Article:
The Windup Girl

The Windup Girl definitely takes a bit of getting into before the action starts to pick up and stories begin to unravel, but reading it is well worth the effort. There are two things that really struck me while reading this novel: How important the changing perspectives is to advance the plot and keep the reader engaged, and how raw the representation of prostitution and pimping is depicted.

Every chapter allows the reader to be exposed to a different character’s perspective. Of course it was a bit confusing at first to get used to being dropped into changing situations ever chapter, but it reminded me of the movie Crash. These characters were seemingly irrelevant to each other, leading their own lives and dealing with their separate problems. But gradually as the story unfolded, the reader could see how their lives overlapped and influenced each other. I thought this was interesting when it was first revealed how Anderson’s and Emiko’s lives had to do with each other. It was especially pleasant to be given little details here and there from one character that regarded another character; it was like filling in the empty spots of a jigsaw puzzle. Admittedly, it was still a bit difficult to keep up with the heavy plot lines at times especially because of the new terminology: Calorie men, white shirts, blister rust, genehacking. Surprisingly, understanding and visualizing most of the qualities of Emiko as a windup girl wasn’t that hard. The only thing I would point out is that a visual on-screen interpretation would be extremely helpful in understanding her mechanical ticks.

Emiko’s story line was by far the most interesting to me. Her life as an exotic performer/prostitute was shown in such a realistic and unapologetic manner that I had no choice but to respect the author for his bravery. I feel as though most artists would be cautious to portray the work and lives of prostitutes for what they are for fear of making the viewer uncomfortable and even guilty. Movies like Pretty Woman depict unrealistic portrayals of the dangerous night work of prostitutes. Its illustration, according to one Newsweek article, suggests to young children that prostitution is a viable career choice that may even bring enjoyment (Burleigh). This is certainly not a message that should be given to anybody. Prostitution is not a choice, it is sex slavery, which is clearly shown through Emiko’s experiences very early on in the novel. Her “performance” (which is quite clearly rape) on stage is humiliating and degrading on many levels. She endures the sexual assault and emotional trauma because she physically has no other choice as she was genetically engineered to please her companions and she economically has no other choice because she is in serious debt to her owner, Raleigh. As if her rape isn’t enough for the reader to cringe, Raleigh very clearly shuts down Emiko’s wishes to leave the establishment by essentially telling her how worthless and undesired she is outside of Japan. This treatment is incredibly harsh and even heartbreaking, but the rawness of the depiction is exactly what people need to see and be exposed to. Prostitution is in no way a pleasant experience and people should not be led to believe anything other than its abusive and traumatizing qualities. I applaud Bacigalupi’s talent and bravery in shining a light on the very serious topic, even if it’s not the main issue being depicted in the story.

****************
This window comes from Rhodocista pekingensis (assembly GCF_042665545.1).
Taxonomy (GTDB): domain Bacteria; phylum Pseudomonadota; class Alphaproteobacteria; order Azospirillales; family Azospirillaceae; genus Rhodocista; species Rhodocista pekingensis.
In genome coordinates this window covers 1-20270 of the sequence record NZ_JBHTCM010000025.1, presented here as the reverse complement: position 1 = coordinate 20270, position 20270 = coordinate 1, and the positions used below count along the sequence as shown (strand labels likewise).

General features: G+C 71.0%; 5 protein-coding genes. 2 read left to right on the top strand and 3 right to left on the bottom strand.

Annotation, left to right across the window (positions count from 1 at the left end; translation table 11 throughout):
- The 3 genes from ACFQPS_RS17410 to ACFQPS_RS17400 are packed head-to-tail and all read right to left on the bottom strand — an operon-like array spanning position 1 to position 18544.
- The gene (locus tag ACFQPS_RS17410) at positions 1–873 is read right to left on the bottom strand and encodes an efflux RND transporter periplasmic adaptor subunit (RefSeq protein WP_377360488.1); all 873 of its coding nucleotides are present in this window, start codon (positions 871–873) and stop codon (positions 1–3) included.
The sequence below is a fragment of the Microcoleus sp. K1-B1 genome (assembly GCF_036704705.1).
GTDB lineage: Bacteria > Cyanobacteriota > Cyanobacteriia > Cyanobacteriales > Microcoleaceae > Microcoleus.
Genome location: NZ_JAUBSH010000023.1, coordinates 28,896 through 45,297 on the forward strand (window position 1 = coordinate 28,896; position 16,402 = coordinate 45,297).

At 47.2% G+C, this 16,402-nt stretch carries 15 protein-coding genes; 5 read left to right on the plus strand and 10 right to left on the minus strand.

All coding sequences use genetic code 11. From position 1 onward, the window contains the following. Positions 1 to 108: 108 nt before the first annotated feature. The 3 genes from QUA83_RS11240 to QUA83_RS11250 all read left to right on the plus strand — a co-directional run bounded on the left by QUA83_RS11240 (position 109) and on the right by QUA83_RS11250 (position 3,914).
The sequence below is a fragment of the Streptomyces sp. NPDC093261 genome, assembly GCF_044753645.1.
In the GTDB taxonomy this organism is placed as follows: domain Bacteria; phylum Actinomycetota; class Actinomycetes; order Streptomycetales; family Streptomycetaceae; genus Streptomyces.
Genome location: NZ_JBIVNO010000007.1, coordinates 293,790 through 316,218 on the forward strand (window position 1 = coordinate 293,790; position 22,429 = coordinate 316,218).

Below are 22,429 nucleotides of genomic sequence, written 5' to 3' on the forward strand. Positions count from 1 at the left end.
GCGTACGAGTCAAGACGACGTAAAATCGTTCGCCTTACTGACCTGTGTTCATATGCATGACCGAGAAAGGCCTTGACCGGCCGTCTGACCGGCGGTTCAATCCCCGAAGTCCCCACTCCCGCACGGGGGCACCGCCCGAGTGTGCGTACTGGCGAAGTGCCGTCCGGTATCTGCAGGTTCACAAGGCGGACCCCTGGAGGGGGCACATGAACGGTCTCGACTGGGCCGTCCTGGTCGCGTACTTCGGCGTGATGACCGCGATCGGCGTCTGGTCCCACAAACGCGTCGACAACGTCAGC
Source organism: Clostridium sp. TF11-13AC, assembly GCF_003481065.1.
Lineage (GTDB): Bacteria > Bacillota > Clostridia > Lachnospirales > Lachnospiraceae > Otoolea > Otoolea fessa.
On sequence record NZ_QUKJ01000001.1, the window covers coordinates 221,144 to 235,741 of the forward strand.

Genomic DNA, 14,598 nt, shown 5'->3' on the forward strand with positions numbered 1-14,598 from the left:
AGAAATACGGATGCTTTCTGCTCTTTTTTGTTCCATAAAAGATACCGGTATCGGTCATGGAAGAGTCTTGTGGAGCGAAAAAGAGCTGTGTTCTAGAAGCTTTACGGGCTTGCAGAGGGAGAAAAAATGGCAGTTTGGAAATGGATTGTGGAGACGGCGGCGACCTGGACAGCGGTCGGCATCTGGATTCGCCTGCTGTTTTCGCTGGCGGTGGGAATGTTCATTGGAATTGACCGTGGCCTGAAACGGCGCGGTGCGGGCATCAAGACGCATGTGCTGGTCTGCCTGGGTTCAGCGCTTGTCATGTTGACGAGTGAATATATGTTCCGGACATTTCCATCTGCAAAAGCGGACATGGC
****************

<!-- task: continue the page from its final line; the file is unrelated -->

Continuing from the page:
Burleigh, Nina. “Sex Trafficking and the ‘Pretty Woman’ Fairy Tale.” Newsweek, 23 Mar. 2015. Web. 30 Mar. 2015.

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